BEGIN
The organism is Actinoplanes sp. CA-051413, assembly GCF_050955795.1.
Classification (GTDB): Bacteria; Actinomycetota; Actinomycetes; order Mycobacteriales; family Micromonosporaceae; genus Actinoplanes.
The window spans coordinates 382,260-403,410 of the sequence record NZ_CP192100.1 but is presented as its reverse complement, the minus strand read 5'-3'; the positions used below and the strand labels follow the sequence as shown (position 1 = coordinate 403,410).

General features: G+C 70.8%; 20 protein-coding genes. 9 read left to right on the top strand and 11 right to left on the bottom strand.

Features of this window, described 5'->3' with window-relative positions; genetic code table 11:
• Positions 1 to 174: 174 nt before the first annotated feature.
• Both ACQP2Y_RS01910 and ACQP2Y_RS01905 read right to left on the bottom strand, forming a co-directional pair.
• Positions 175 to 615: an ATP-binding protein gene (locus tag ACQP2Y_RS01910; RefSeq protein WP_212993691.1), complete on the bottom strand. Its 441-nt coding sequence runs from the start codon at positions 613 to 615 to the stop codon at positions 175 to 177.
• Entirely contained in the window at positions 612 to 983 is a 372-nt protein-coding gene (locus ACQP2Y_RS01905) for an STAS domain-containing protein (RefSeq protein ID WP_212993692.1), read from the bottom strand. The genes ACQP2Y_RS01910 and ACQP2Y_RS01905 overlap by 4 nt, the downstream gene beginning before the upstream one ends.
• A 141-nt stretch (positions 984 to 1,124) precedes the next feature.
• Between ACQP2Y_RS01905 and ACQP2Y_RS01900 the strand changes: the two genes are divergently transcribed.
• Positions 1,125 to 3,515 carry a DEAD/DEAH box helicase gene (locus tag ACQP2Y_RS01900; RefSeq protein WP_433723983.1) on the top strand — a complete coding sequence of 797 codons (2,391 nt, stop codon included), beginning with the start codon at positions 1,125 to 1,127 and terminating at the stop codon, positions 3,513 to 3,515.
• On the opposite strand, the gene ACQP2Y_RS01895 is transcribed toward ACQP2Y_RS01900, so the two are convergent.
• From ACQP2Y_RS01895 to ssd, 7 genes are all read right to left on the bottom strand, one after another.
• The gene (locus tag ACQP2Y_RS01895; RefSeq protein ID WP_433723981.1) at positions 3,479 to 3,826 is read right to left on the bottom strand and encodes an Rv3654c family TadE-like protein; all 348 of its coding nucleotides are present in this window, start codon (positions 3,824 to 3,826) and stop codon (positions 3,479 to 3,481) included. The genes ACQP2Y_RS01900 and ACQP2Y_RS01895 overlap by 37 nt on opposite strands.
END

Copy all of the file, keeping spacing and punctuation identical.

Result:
The organism is Actinoplanes sp. CA-051413, assembly GCF_050955795.1.
Classification (GTDB): Bacteria; Actinomycetota; Actinomycetes; order Mycobacteriales; family Micromonosporaceae; genus Actinoplanes.
The window spans coordinates 382,260-403,410 of the sequence record NZ_CP192100.1 but is presented as its reverse complement, the minus strand read 5'-3'; the positions used below and the strand labels follow the sequence as shown (position 1 = coordinate 403,410).

General features: G+C 70.8%; 20 protein-coding genes. 9 read left to right on the top strand and 11 right to left on the bottom strand.

Features of this window, described 5'->3' with window-relative positions; genetic code table 11:
• Positions 1 to 174: 174 nt before the first annotated feature.
• Both ACQP2Y_RS01910 and ACQP2Y_RS01905 read right to left on the bottom strand, forming a co-directional pair.
• Positions 175 to 615: an ATP-binding protein gene (locus tag ACQP2Y_RS01910; RefSeq protein WP_212993691.1), complete on the bottom strand. Its 441-nt coding sequence runs from the start codon at positions 613 to 615 to the stop codon at positions 175 to 177.
• Entirely contained in the window at positions 612 to 983 is a 372-nt protein-coding gene (locus ACQP2Y_RS01905) for an STAS domain-containing protein (RefSeq protein ID WP_212993692.1), read from the bottom strand. The genes ACQP2Y_RS01910 and ACQP2Y_RS01905 overlap by 4 nt, the downstream gene beginning before the upstream one ends.
• A 141-nt stretch (positions 984 to 1,124) precedes the next feature.
• Between ACQP2Y_RS01905 and ACQP2Y_RS01900 the strand changes: the two genes are divergently transcribed.
• Positions 1,125 to 3,515 carry a DEAD/DEAH box helicase gene (locus tag ACQP2Y_RS01900; RefSeq protein WP_433723983.1) on the top strand — a complete coding sequence of 797 codons (2,391 nt, stop codon included), beginning with the start codon at positions 1,125 to 1,127 and terminating at the stop codon, positions 3,513 to 3,515.
• On the opposite strand, the gene ACQP2Y_RS01895 is transcribed toward ACQP2Y_RS01900, so the two are convergent.
• From ACQP2Y_RS01895 to ssd, 7 genes are all read right to left on the bottom strand, one after another.
• The gene (locus tag ACQP2Y_RS01895; RefSeq protein ID WP_433723981.1) at positions 3,479 to 3,826 is read right to left on the bottom strand and encodes an Rv3654c family TadE-like protein; all 348 of its coding nucleotides are present in this window, start codon (positions 3,824 to 3,826) and stop codon (positions 3,479 to 3,481) included. The genes ACQP2Y_RS01900 and ACQP2Y_RS01895 overlap by 37 nt on opposite strands.